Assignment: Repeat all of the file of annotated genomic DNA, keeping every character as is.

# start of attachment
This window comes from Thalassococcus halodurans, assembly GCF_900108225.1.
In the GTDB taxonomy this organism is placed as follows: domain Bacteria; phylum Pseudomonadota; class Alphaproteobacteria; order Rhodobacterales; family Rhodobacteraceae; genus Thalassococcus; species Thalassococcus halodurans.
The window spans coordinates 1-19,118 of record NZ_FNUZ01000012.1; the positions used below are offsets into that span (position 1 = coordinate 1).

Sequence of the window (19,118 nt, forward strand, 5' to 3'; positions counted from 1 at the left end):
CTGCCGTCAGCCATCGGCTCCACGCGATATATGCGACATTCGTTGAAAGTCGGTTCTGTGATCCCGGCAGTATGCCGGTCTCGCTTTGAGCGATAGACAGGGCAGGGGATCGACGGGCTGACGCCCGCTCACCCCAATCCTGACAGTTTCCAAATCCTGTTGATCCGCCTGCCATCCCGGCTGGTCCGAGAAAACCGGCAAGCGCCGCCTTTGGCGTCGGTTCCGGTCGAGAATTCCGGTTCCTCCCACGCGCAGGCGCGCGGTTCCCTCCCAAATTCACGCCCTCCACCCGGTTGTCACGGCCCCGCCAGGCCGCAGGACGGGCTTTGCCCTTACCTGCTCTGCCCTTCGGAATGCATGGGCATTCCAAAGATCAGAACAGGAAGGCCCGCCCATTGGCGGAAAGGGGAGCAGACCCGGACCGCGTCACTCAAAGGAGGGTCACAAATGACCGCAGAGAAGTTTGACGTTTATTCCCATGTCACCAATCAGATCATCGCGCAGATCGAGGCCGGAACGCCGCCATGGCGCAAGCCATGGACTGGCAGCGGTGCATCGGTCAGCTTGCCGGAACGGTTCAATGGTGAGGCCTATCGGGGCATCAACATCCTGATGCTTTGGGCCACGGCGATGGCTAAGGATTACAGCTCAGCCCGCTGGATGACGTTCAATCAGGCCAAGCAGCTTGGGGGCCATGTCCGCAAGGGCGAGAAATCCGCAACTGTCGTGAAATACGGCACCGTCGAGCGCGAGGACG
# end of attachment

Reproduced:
This window comes from Thalassococcus halodurans, assembly GCF_900108225.1.
In the GTDB taxonomy this organism is placed as follows: domain Bacteria; phylum Pseudomonadota; class Alphaproteobacteria; order Rhodobacterales; family Rhodobacteraceae; genus Thalassococcus; species Thalassococcus halodurans.
The window spans coordinates 1-19,118 of record NZ_FNUZ01000012.1; the positions used below are offsets into that span (position 1 = coordinate 1).

Sequence of the window (19,118 nt, forward strand, 5' to 3'; positions counted from 1 at the left end):
CTGCCGTCAGCCATCGGCTCCACGCGATATATGCGACATTCGTTGAAAGTCGGTTCTGTGATCCCGGCAGTATGCCGGTCTCGCTTTGAGCGATAGACAGGGCAGGGGATCGACGGGCTGACGCCCGCTCACCCCAATCCTGACAGTTTCCAAATCCTGTTGATCCGCCTGCCATCCCGGCTGGTCCGAGAAAACCGGCAAGCGCCGCCTTTGGCGTCGGTTCCGGTCGAGAATTCCGGTTCCTCCCACGCGCAGGCGCGCGGTTCCCTCCCAAATTCACGCCCTCCACCCGGTTGTCACGGCCCCGCCAGGCCGCAGGACGGGCTTTGCCCTTACCTGCTCTGCCCTTCGGAATGCATGGGCATTCCAAAGATCAGAACAGGAAGGCCCGCCCATTGGCGGAAAGGGGAGCAGACCCGGACCGCGTCACTCAAAGGAGGGTCACAAATGACCGCAGAGAAGTTTGACGTTTATTCCCATGTCACCAATCAGATCATCGCGCAGATCGAGGCCGGAACGCCGCCATGGCGCAAGCCATGGACTGGCAGCGGTGCATCGGTCAGCTTGCCGGAACGGTTCAATGGTGAGGCCTATCGGGGCATCAACATCCTGATGCTTTGGGCCACGGCGATGGCTAAGGATTACAGCTCAGCCCGCTGGATGACGTTCAATCAGGCCAAGCAGCTTGGGGGCCATGTCCGCAAGGGCGAGAAATCCGCAACTGTCGTGAAATACGGCACCGTCGAGCGCGAGGACG